The Daily Mail spent the bank holiday celebrating Theresa May’s most despicable decision yet [OPINION]
The Daily Mail spent the bank holiday celebrating the Conservative government’s latest proposal. Claiming the news as a “stunning victory” for itself, the tabloid cheered as the Tories laid out plans to divert millions from the international aid budget into funding for war.
In Theresa May’s “social justice” Britain, money that was supposed to pay for peace and prosperity will now be used for more war and destruction. As each new day passes, the Prime Minister’s true colours are revealed.
A commendable record
The UK currently spends 0.7% of its gross national income on international aid, amounting to 7p in every £10. The aid assists Syrians whose lives have been destroyed by conflict. It ensures children in South Sudan still have access to education despite the country being fraught with civil war. It saves countless lives funding the fight against HIV/AIDs, tuberculosis and malaria.
The previous Labour government came to power on a pledge to increase the aid budget, which had plummeted to a mere 0.26% of national income under the Tories before its election. By 2015, under the coalition government, parliament had enshrined in law a commitment to spend 0.7% of national income on aid. This made the UK the first G7 country to legally commit to the UN’s decades-long aid target.
In his resignation speech, David Cameron said “keeping our promises to the poorest people in the world” was one of his proudest achievements as Prime Minister.
Taking the ‘international’ out of aid
But that UK aid legacy looks set to end, after May appointed Priti Patel as the Secretary of State for International Development (DfID). Patel, as the Mail gleefully reported, plans to divert tens of millions of pounds of the aid budget to fund military operations instead, to protect the UK’s “national security”.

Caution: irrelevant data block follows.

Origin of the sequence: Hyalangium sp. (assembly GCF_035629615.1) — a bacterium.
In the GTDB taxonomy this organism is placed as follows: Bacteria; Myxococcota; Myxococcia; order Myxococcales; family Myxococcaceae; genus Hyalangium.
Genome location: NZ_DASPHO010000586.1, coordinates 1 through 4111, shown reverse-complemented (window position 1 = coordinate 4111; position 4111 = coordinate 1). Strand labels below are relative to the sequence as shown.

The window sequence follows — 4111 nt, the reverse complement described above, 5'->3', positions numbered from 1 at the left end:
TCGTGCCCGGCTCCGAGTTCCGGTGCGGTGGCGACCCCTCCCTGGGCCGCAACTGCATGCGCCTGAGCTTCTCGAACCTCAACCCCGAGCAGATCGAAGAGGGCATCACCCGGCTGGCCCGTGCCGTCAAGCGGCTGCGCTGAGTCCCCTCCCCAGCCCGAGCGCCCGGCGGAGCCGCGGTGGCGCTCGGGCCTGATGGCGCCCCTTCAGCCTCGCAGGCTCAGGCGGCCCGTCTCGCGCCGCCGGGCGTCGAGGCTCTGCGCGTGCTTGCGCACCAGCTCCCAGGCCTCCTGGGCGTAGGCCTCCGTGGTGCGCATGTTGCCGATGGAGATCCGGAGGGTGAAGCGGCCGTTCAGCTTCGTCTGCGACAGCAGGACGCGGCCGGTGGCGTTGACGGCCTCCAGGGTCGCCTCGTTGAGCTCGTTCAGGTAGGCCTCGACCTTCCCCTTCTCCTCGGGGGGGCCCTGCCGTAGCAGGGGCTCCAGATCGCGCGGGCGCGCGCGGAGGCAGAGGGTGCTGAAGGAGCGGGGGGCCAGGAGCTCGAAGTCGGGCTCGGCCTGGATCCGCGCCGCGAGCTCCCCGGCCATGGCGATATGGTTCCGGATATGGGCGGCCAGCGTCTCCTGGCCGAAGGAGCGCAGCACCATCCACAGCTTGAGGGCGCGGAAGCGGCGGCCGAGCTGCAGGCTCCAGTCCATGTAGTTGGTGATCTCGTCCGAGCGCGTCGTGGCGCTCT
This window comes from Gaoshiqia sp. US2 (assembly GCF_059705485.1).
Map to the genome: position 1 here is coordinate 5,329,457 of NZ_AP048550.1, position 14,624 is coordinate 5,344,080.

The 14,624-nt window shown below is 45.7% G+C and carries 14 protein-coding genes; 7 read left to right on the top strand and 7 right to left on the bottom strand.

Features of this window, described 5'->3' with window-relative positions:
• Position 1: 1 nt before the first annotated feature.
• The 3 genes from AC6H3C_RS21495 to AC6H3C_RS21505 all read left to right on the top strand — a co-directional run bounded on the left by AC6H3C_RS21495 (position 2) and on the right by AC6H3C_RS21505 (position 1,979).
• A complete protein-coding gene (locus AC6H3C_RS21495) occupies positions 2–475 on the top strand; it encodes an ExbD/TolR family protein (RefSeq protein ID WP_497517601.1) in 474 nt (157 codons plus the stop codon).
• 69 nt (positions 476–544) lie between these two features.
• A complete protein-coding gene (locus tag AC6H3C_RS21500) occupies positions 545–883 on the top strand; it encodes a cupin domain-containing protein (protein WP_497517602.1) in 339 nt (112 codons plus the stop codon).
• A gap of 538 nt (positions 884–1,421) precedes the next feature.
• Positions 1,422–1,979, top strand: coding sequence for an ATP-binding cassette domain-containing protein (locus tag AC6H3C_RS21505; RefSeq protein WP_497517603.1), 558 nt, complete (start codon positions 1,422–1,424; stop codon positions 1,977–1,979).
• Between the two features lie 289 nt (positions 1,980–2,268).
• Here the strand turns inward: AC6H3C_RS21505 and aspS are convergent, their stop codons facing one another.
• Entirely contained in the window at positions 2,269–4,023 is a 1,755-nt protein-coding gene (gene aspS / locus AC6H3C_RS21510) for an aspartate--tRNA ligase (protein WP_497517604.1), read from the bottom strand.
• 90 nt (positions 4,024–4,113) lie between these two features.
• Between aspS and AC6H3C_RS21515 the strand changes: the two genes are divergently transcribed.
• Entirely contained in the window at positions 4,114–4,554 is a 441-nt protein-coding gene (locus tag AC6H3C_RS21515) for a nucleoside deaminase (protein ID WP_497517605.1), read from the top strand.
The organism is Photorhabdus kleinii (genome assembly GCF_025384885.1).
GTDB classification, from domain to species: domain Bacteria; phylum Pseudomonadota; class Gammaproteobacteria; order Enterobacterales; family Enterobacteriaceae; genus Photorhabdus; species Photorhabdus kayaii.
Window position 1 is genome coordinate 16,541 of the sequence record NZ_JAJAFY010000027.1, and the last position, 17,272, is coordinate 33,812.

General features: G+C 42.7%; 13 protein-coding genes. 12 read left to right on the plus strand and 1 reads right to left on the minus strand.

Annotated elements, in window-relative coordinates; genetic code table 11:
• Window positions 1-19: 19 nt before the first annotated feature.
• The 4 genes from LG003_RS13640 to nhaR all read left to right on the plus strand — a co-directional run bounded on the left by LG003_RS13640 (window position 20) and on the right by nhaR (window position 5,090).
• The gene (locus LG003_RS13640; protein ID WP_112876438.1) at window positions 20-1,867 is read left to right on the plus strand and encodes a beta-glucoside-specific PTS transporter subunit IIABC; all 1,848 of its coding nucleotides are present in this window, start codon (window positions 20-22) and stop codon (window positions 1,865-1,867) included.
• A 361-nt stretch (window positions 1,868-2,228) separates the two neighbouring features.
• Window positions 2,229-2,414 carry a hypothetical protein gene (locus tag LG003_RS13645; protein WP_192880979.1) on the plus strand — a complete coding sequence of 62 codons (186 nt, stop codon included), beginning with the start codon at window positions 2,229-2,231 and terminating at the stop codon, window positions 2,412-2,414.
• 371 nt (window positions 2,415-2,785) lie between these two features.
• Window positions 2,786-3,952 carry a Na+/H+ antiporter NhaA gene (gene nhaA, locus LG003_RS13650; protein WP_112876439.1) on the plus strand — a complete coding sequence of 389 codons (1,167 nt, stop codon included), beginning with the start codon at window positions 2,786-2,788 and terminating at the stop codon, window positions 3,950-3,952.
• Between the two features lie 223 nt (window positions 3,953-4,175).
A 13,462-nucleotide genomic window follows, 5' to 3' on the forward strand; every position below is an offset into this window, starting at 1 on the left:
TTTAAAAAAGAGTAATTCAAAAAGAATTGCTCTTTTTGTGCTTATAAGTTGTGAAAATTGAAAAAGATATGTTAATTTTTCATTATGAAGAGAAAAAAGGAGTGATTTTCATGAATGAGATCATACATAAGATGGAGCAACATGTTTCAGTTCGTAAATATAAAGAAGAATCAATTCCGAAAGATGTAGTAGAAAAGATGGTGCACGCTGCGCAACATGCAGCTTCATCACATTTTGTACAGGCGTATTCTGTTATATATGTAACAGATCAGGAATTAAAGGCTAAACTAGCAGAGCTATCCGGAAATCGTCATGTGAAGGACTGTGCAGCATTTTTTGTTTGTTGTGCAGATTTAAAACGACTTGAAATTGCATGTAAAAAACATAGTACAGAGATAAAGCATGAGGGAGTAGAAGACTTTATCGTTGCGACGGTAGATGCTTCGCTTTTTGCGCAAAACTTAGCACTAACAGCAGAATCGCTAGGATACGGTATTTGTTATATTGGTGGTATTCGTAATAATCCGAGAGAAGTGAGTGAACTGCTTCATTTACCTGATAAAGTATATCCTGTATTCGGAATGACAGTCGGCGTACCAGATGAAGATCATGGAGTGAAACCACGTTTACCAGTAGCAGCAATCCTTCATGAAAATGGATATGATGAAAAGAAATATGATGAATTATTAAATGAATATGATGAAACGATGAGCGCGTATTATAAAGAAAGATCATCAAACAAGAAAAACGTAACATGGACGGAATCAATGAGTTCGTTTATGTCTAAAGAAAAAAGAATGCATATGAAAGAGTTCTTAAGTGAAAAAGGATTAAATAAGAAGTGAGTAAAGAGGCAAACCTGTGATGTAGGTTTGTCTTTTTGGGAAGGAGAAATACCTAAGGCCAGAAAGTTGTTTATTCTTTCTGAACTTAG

A source close to Patel spoke to the Mail about the proposal. The source said:
Following the vote to leave the European Union, British aid and the expertise it provides will work to complement our trade relations and our security.
Reportedly, Patel is also devising ways to use the aid budget to bolster the UK’s trade deals around the world. The Sun recently reported another source close to the minister saying:
Britain’s international aid commitments mean it gets fantastic access to foreign leaders all round the world. We can leverage existing relationships to strike trade deals.
It will be a completely fresh way of looking at Britain’s aid budget.
If these sources are correct about Patel’s “way of looking at Britain’s aid budget”, there are more apt words than “fresh” to describe it. Viewing support you give to others only through a ‘what’s in it for us’ lens is selfish, inhumane and heartless.
And surely ploughing aid into conflict isn’t going to create the productive, healthy, and stable countries with which Patel wants to make all those trade deals.
It’s the Mail wot won it
In its ecstatic coverage of Patel’s proposal, the Mail highlighted its own campaign “against wasteful and corrupt aid projects”. The tabloid has run a series of articles on alleged corrupt use of aid funds.
In March, the DfID insisted one of those reports was “simply incorrect”.
The Mail also started a petition, which gained over 200,000 signatures, urging the government to scrap the 0.7% aid spending pledge. Now Patel has shown willing to misuse the aid budget, by spending it on bolstering the UK’s trade and defence, the Mail lives in hope that she will heed its call. To that end – scrapping the 0.7% pledge – the Mail has promised to give Patel “all the aid she needs”.
It’s all in the choosing
But Patel’s history reveals she doesn’t need any pressure from the Mail to disrespect the notion of aid. As The Telegraph reported, Patel suggested in 2013 that the DfID be scrapped and replaced with “a Department for International Trade and Development”.
Similarly, one of May’s first decisions as Prime Minister was to abolish the Department for Energy and Climate Change, and put responsibility for the future of the planet into the hands of the business department.
Seemingly, for both May and Patel, such issues boil down to what money can be made from them, and how they can benefit ‘us’. But not everyone agrees. Kate Osamor, the Shadow International Development Secretary, commented:
International aid should not be used as a slush fund to bail out the underfunding of defence. UK aid is vital in supporting those around the world most in need and any cuts in that support will have a devastating impact on the vulnerable.
Patel is also likely to face hurdles attempting to align her proposals with current international rules on aid, which do not allow money to be used for troops in a combat role.
But surely the biggest barrier should be convincing the British public that the only valuable aspect of ‘charity’ is the ‘I’ contained in that word.
Is that really the nation we aspire to be?
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